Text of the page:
Competition law gained new recognition in Europe in the inter-war years, with Germany enacting its first anti-cartel law in 1923 and Sweden and Norway adopting similar laws in 1925 and 1926 respectively. However, with the Great Depression of 1929 competition law disappeared from Europe and was revived following the Second World War when the United Kingdom and Germany, following pressure from the United States, became the first European countries to adopt fully fledged competition laws. At a regional level EU competition law has its origins in the European Coal and Steel Community (ECSC) agreement between France, Italy , Belgium , the Netherlands , Luxembourg and Germany in 1951 following the Second World War. The agreement aimed to prevent Germany from re-establishing dominance in the production of coal and steel as it was felt that this dominance had contributed to the outbreak of the war. Article 65 of the agreement banned cartels and article 66 made provisions for concentrations, or mergers, and the abuse of a dominant position by companies.  This was the first time that competition law principles were included in a plurilateral regional agreement and established the trans-European model of competition law. In 1957 competition rules were included in the Treaty of Rome , also known as the EC Treaty, which established the European Economic Community (EEC). The Treaty of Rome established the enactment of competition law as one of the main aims of the EEC through the "institution of a system ensuring that competition in the common market is not distorted." The two central provisions on EU competition law on companies were established in article 85, which prohibited anti-competitive agreements, subject to some exemptions, and article 86 prohibiting the abuse of dominant position. The treaty also established principles on competition law for member states, with article 90 covering public undertakings, and article 92 making provisions on state aid. Regulations on mergers were not included as member states could not establish consensus on the issue at the time.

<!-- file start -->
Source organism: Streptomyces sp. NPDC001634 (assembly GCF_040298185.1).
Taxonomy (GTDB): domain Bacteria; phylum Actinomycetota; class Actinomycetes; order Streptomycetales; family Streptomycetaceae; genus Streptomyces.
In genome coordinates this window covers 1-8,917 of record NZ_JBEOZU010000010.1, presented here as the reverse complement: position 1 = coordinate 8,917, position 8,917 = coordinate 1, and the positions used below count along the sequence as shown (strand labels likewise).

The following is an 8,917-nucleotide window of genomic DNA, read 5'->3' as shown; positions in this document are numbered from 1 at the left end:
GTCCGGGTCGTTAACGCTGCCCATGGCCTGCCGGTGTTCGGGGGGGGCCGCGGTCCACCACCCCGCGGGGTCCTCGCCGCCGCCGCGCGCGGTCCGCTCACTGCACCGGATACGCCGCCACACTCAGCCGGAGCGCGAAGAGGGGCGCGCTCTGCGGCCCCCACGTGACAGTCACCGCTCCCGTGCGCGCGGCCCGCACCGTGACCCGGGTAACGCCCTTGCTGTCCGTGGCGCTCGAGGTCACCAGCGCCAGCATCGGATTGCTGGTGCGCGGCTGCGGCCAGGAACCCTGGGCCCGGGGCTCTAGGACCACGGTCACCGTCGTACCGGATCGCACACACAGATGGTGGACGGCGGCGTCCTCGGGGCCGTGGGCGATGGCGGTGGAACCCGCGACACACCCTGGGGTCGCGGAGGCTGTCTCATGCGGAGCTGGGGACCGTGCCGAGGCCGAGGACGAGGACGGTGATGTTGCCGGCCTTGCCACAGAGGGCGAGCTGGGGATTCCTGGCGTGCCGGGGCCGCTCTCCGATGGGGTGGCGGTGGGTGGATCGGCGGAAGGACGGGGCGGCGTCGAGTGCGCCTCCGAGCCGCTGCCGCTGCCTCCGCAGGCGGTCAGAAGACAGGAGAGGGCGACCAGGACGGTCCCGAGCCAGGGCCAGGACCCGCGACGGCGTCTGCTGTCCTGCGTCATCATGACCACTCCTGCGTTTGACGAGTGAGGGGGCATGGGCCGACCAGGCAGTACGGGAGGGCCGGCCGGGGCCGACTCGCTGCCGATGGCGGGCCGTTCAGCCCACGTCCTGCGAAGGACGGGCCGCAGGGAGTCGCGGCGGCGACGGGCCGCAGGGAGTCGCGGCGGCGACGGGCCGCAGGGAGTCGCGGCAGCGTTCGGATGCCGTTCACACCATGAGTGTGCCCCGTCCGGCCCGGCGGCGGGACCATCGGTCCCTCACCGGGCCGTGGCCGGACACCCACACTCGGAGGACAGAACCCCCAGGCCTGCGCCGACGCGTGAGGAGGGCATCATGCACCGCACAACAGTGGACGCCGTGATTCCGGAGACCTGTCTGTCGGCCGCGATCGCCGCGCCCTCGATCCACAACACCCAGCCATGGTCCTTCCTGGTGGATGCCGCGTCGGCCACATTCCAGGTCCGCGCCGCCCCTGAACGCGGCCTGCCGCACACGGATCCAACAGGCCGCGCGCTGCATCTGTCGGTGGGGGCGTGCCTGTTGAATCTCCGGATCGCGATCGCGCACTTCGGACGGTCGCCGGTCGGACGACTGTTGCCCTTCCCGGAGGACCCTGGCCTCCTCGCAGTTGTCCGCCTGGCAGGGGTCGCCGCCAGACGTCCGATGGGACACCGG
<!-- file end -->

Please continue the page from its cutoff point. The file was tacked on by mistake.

Essay Topic: • The subject of the paper submitted must be one of the following topics: 1. Companion animals have long been recognized by the law as personal property. When an owner brings suit for loss of a pet or injury to a pet, the damages are calculated under property principles ,which may cap recovery at fair market value. The courts and/or legislatures of several states have beenwilling to accept claims requesting damages beyonda pet’s market value, including for reasonable and necessary veterinary costs that are above market value and for a pet’s “actual value” which can include economic factors besides market value. A few states have allowed emotion-based claims when a pet is maliciously injured or killed, but nearly all states have rejected claims for emotional distress, pain and suffering, sentimental value, loss of companionship and other non-economic damages in negligence claims involving harm to pets. Discuss the causes of action and types of damages above with relation to companion animals. What types of situations would give rise to lawsuits over animal injuries? What are the benefits and disadvantages of allowing expanded liability in these situations? What would be the net impact on pet welfare? All points of view are welcome. OR 2. Pet custody has become a highly dynamic area of the law. Under the traditional view, which is reflected in most state laws, companion animals are considered personal property. In recent years, some courts have started changing how they handle pet custody in family law cases, such as divorce. When a couple separates, the pet is traditionally allocated to one of its owners. It may be determinative if the pet was a gift from one of the owners to the other. In recent years, courts have been experimenting with different types of solutions, including split custody and assessing the best interests of the pet. Custody issues also arise with law enforcement, when the police or animal control take custody of a pet that has been severely neglected and is in need of immediate medical attention. Comparable issues arise when a local shelter takes custody of a pet found in the street. Discuss the relevant law surrounding pet custody, the potential limits on ownership interests in pets, the pros and cons and any potential future impacts of changing the law. All points of view are welcome.